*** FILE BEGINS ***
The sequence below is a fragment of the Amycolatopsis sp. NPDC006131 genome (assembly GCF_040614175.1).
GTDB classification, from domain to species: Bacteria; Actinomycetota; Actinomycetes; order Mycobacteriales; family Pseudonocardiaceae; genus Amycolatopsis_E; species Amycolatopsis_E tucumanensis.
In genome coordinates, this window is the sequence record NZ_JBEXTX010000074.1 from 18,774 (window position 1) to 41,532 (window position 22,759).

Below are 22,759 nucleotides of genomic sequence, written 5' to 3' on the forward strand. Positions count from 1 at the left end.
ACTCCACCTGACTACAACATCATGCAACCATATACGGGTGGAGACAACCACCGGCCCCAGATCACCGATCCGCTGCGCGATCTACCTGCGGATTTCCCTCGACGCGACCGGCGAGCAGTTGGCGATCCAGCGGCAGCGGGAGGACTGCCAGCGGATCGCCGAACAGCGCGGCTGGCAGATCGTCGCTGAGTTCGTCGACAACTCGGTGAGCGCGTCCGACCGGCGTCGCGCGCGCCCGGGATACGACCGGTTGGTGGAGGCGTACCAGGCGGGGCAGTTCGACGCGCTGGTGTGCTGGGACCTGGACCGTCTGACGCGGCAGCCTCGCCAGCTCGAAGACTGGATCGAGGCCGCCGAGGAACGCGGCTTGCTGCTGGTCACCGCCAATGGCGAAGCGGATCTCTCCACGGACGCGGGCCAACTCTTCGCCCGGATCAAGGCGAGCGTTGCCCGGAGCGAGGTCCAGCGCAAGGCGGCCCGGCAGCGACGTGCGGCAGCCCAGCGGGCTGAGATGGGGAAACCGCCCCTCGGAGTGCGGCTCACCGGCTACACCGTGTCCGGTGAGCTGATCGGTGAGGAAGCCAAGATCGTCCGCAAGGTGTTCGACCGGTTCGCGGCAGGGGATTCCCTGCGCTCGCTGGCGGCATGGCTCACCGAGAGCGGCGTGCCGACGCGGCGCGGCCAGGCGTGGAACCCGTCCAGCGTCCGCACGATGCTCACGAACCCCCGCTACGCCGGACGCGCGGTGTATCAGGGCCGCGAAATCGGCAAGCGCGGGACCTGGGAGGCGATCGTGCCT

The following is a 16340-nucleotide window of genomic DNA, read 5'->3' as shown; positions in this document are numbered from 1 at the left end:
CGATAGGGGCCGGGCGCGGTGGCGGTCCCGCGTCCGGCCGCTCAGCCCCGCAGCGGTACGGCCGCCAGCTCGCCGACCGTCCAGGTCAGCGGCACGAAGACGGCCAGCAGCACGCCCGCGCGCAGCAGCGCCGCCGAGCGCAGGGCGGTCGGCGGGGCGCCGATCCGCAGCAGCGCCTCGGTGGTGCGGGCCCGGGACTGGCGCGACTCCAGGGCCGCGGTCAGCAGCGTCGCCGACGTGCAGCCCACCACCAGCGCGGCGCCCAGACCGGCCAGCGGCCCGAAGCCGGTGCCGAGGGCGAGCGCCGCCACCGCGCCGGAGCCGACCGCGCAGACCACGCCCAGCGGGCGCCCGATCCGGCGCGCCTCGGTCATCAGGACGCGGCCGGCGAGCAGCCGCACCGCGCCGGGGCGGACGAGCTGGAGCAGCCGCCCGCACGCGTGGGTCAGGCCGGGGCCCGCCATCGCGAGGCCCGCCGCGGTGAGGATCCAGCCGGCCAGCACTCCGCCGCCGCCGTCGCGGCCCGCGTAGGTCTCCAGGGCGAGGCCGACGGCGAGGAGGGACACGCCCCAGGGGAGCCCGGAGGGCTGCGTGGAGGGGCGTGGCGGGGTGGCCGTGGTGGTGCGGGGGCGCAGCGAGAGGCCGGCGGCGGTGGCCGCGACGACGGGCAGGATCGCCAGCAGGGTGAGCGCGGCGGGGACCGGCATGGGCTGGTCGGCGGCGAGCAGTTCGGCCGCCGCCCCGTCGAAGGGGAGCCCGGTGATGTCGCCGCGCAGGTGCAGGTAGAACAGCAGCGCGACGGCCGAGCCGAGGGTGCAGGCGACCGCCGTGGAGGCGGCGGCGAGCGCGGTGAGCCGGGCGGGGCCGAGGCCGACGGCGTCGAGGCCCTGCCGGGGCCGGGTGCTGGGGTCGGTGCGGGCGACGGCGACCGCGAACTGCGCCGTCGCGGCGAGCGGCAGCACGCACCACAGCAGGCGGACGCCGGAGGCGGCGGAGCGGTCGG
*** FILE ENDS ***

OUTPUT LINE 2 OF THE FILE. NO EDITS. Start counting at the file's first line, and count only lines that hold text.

GTDB classification, from domain to species: Bacteria; Actinomycetota; Actinomycetes; order Mycobacteriales; family Pseudonocardiaceae; genus Amycolatopsis_E; species Amycolatopsis_E tucumanensis.